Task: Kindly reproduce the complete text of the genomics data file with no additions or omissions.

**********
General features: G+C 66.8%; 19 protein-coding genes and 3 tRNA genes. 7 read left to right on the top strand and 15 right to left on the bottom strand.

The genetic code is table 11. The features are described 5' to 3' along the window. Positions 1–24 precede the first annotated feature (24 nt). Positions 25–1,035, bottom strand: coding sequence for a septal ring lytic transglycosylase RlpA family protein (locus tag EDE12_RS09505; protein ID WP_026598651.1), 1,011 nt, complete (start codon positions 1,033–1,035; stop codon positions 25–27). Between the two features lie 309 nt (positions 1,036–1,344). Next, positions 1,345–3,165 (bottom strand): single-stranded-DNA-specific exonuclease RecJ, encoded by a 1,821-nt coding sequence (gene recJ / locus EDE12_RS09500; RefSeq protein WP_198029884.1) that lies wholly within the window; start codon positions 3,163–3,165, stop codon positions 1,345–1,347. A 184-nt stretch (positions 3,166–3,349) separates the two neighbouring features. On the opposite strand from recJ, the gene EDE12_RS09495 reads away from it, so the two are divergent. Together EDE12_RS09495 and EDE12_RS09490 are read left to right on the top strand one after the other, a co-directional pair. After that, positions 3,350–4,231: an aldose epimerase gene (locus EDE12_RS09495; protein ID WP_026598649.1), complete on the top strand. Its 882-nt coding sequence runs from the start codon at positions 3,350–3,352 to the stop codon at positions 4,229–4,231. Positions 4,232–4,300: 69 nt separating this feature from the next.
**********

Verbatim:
General features: G+C 66.8%; 19 protein-coding genes and 3 tRNA genes. 7 read left to right on the top strand and 15 right to left on the bottom strand.

The genetic code is table 11. The features are described 5' to 3' along the window. Positions 1–24 precede the first annotated feature (24 nt). Positions 25–1,035, bottom strand: coding sequence for a septal ring lytic transglycosylase RlpA family protein (locus tag EDE12_RS09505; protein ID WP_026598651.1), 1,011 nt, complete (start codon positions 1,033–1,035; stop codon positions 25–27). Between the two features lie 309 nt (positions 1,036–1,344). Next, positions 1,345–3,165 (bottom strand): single-stranded-DNA-specific exonuclease RecJ, encoded by a 1,821-nt coding sequence (gene recJ / locus EDE12_RS09500; RefSeq protein WP_198029884.1) that lies wholly within the window; start codon positions 3,163–3,165, stop codon positions 1,345–1,347. A 184-nt stretch (positions 3,166–3,349) separates the two neighbouring features. On the opposite strand from recJ, the gene EDE12_RS09495 reads away from it, so the two are divergent. Together EDE12_RS09495 and EDE12_RS09490 are read left to right on the top strand one after the other, a co-directional pair. After that, positions 3,350–4,231: an aldose epimerase gene (locus EDE12_RS09495; protein ID WP_026598649.1), complete on the top strand. Its 882-nt coding sequence runs from the start codon at positions 3,350–3,352 to the stop codon at positions 4,229–4,231. Positions 4,232–4,300: 69 nt separating this feature from the next.